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Illustrative Visualization of Processes

Final Report Summary - PROCESSILLVIS (Illustrative Visualization of Processes)

The focus of visualization research in general is to understand and utilize visual abstraction. Understanding means 1. to identify meaningful visual abstractions, 2. to assess their effectiveness for human perception and cognition and 3. to formalize them to be efficiently executable on a computational machinery. The outcome of such investigation is useful for designing visualizations for a given scenario or need, whose effectiveness can be quantified and thus the most effective visualization design can be determined.

Specifically speaking, the main focus of our research is on interactive visualization techniques that convey to the general audience how complex biological systems are and how they function. The central vision that drives our research is to provide the broad audience a large projection visualization of a particular organism, such as the E.coli bacteria, which is modeled down to the tiniest atomic detail of its macromolecular composition, so that the audience can zoom into arbitrary detail and learn about its role in the organism. We also envision that the audience can interact with functions of life in terms of changing environmental conditions and can observe how the lifeforms respond to such a change.

To achieve this vision, our approach is to integrate up-to-date biological knowledge from several online databases that contain frequently updated scientific findings related to a particular organism. For example, one database will provide us with the structural description on a microscopic spatial scale, another database will provide information on an atomic detail, yet another database will provide us with information on physiology such as pathway diagrams and life-cycle simulations. All this information will contribute to the visual depiction of the integrated model. For the E.coli bacterium, as a so-called model organism, a lot has been already discovered, so that an integration into a virtual organism is achievable.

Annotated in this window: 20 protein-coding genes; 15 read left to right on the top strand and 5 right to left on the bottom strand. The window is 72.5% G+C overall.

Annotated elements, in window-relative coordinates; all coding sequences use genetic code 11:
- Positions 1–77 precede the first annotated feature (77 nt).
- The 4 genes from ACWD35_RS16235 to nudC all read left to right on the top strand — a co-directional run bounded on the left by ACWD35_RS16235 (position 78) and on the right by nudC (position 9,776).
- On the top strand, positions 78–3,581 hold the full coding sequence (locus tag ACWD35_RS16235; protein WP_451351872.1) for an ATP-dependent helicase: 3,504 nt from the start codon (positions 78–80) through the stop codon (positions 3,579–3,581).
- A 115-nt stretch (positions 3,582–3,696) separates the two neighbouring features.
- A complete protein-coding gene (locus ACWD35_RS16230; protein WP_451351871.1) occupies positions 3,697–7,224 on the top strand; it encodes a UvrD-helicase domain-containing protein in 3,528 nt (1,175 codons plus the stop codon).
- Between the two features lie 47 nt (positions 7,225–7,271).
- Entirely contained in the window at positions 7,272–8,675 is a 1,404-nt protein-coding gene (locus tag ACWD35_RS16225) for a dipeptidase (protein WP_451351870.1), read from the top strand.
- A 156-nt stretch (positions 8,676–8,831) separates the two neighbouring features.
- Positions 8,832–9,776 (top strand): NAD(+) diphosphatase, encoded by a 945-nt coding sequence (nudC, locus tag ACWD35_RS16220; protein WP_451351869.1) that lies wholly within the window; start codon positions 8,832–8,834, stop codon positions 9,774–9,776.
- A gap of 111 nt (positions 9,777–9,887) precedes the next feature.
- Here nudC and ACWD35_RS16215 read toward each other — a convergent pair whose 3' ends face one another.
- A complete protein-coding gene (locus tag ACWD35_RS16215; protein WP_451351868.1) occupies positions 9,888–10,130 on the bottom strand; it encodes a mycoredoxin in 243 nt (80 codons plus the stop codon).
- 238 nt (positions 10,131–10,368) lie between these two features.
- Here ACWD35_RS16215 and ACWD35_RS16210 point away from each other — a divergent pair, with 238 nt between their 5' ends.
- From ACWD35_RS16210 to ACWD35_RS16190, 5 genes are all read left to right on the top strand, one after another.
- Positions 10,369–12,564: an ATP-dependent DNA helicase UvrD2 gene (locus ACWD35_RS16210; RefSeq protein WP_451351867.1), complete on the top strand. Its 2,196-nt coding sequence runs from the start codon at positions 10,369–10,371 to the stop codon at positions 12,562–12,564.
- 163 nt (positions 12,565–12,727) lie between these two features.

To disseminate complex biological knowledge to a broad audience, our visualization technology needs to be easy-to-understand
and engaging. For this purpose, we investigate how scientific illustrators convey such complex information to the audience in their illustrations and animations. As an outcome, we formalize their handcrafted approaches into new automated visualization algorithms. To directly manipulate the visual representation of the model of the organism, as well as to interact with its physiology, our visualization algorithm needs to perform fast so that interactivity is possible.

We highlight one particular achievement, which is the cellView system, used to visualize the Human Immunodeficiency Virus (HIV) embedded in the blood serum, shown in the attached Figure below. This interactive visualization system allows a broad audience to explore the structural details of organisms on various levels of detail. To test our application prototype it is accessible online via remote rendering service through the following link: